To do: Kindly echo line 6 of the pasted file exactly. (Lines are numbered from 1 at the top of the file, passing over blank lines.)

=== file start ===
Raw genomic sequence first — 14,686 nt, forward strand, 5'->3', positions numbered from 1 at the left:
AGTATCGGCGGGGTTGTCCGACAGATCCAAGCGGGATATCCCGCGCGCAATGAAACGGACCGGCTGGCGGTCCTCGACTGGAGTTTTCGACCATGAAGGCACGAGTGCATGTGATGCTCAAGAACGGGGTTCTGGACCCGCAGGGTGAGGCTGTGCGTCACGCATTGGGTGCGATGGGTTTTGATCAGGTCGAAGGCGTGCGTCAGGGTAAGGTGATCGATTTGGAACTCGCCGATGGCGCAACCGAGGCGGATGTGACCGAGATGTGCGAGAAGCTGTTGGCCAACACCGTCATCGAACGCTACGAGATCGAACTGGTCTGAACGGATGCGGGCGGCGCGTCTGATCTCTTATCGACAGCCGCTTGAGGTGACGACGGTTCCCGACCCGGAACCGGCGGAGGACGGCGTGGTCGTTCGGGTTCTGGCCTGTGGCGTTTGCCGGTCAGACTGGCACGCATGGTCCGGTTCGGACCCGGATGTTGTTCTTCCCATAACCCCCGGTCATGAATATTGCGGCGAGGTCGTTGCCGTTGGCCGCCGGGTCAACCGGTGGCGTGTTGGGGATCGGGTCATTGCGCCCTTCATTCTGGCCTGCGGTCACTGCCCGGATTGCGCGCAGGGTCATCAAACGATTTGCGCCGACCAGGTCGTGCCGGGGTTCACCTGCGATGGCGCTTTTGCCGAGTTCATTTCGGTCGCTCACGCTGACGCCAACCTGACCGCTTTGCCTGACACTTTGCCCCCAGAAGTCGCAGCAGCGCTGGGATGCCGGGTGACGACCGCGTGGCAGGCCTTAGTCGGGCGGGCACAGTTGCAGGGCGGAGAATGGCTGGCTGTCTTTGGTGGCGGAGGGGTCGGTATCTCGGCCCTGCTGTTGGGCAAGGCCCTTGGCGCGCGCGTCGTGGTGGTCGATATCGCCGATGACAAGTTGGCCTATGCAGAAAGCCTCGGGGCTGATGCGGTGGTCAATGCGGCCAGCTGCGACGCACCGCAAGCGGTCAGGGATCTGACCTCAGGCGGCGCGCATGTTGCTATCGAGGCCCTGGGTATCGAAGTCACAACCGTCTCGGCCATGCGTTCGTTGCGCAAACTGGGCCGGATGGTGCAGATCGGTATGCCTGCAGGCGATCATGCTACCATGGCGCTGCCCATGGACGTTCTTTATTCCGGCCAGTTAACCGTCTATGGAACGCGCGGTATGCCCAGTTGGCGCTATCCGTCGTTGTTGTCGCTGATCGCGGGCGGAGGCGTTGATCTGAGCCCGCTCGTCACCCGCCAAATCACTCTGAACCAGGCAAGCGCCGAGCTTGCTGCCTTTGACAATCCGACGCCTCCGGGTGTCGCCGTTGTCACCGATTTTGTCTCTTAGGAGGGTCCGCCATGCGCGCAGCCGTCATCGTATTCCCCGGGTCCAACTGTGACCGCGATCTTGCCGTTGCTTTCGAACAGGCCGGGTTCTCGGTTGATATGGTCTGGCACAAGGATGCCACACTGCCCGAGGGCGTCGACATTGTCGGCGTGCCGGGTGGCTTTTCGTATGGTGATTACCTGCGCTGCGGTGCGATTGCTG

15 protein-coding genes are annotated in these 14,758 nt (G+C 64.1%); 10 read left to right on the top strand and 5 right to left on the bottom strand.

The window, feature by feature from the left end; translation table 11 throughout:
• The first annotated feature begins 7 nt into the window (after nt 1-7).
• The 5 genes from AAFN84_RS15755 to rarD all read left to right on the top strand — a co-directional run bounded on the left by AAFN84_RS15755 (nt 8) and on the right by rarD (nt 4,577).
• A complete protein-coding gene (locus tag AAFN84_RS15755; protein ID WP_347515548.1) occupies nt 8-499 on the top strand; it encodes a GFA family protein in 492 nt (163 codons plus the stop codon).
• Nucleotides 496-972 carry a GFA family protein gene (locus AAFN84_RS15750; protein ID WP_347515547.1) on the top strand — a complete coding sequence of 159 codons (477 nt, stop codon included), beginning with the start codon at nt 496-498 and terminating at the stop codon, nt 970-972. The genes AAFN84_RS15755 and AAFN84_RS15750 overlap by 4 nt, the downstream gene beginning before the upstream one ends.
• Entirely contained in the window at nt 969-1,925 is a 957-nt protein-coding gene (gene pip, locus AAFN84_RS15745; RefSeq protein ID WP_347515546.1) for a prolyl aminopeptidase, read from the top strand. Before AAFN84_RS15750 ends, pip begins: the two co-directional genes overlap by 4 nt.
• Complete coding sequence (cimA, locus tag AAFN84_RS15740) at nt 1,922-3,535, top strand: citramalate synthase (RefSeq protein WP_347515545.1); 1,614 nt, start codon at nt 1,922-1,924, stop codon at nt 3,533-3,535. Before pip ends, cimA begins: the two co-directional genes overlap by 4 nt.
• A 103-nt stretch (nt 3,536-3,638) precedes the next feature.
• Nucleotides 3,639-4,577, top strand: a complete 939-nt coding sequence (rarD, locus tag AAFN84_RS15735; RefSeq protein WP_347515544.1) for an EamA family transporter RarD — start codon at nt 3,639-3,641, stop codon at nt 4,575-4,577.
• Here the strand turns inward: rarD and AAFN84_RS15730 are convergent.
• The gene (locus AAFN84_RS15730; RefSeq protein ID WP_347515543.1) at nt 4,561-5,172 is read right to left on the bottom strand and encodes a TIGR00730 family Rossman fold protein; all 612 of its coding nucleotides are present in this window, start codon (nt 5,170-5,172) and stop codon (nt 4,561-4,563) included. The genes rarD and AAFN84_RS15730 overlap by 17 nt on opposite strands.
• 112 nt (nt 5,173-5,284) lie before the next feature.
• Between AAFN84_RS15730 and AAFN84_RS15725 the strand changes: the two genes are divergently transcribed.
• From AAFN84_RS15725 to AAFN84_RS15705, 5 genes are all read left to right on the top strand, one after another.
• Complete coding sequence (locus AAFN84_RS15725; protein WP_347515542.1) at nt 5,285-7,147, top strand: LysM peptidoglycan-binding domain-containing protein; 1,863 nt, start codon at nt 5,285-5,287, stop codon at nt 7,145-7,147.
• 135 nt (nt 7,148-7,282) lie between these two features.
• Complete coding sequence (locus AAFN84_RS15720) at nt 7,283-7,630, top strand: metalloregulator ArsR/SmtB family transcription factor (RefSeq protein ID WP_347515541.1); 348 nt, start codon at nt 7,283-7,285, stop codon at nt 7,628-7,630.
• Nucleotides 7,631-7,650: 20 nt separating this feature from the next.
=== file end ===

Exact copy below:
• The 5 genes from AAFN84_RS15755 to rarD all read left to right on the top strand — a co-directional run bounded on the left by AAFN84_RS15755 (nt 8) and on the right by rarD (nt 4,577).